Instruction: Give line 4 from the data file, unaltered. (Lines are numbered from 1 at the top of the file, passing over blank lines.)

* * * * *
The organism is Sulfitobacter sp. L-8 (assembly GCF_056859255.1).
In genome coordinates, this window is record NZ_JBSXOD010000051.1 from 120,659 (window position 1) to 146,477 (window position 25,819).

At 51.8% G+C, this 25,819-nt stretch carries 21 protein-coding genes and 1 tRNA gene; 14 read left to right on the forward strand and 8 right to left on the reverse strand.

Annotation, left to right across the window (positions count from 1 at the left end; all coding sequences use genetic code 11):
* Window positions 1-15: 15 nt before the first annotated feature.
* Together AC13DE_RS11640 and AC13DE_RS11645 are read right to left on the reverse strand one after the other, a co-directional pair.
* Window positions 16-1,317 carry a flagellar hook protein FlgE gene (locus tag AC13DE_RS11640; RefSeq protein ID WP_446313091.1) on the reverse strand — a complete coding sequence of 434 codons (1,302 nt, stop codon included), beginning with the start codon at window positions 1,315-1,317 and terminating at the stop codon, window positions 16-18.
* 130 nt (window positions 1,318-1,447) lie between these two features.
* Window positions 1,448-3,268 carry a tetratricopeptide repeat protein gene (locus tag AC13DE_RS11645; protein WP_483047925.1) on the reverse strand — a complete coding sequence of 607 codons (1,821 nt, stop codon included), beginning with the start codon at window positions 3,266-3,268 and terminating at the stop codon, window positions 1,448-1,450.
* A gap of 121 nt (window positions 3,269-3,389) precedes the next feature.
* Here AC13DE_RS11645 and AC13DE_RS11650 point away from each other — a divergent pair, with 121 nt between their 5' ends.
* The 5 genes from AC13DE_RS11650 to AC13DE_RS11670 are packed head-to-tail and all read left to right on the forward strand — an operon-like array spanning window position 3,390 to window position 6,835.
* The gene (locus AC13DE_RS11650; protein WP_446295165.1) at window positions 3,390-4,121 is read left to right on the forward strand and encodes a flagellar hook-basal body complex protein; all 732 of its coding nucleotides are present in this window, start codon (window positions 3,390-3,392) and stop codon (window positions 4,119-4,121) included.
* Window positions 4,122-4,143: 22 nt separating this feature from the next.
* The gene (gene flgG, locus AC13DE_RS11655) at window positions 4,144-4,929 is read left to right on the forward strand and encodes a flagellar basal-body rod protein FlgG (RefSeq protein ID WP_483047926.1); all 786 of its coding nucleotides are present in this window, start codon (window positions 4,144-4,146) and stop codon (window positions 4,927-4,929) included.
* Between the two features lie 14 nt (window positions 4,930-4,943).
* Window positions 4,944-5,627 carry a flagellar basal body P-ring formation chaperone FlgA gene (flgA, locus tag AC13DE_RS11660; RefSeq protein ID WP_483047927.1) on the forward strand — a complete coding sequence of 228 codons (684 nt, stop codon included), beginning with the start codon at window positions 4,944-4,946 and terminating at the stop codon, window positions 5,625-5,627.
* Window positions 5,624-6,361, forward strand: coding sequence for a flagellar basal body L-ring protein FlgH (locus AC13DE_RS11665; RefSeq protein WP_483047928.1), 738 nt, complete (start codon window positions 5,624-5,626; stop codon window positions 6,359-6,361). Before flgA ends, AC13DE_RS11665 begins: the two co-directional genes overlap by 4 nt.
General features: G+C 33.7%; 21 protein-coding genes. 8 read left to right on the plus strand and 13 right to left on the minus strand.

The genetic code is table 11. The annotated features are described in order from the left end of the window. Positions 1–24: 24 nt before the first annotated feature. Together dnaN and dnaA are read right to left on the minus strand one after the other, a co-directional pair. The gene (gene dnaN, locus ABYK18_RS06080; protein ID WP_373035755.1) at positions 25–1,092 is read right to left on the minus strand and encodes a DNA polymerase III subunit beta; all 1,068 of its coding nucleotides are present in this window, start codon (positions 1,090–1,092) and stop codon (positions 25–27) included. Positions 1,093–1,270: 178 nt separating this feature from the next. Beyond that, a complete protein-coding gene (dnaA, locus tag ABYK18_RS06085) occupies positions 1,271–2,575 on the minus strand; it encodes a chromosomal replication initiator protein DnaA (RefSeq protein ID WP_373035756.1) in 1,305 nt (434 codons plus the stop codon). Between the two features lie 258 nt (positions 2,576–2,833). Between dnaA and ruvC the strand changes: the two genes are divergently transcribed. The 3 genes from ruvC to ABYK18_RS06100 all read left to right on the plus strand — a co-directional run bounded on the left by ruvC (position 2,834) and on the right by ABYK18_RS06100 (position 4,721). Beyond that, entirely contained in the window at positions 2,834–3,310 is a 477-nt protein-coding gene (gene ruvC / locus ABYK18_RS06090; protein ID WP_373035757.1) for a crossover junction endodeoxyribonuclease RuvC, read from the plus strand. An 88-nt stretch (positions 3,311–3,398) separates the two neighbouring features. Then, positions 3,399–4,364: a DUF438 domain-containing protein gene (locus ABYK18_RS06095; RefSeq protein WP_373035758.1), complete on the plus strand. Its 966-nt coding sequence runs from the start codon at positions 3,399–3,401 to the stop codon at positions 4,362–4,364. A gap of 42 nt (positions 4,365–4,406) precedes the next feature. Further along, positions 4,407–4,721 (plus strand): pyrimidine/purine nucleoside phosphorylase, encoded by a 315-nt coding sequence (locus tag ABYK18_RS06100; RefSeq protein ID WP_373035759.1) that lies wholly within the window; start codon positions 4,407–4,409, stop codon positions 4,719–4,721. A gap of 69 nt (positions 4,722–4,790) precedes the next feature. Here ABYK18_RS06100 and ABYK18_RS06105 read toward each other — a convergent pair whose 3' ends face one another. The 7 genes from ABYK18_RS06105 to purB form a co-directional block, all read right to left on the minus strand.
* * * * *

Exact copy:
Annotation, left to right across the window (positions count from 1 at the left end; all coding sequences use genetic code 11):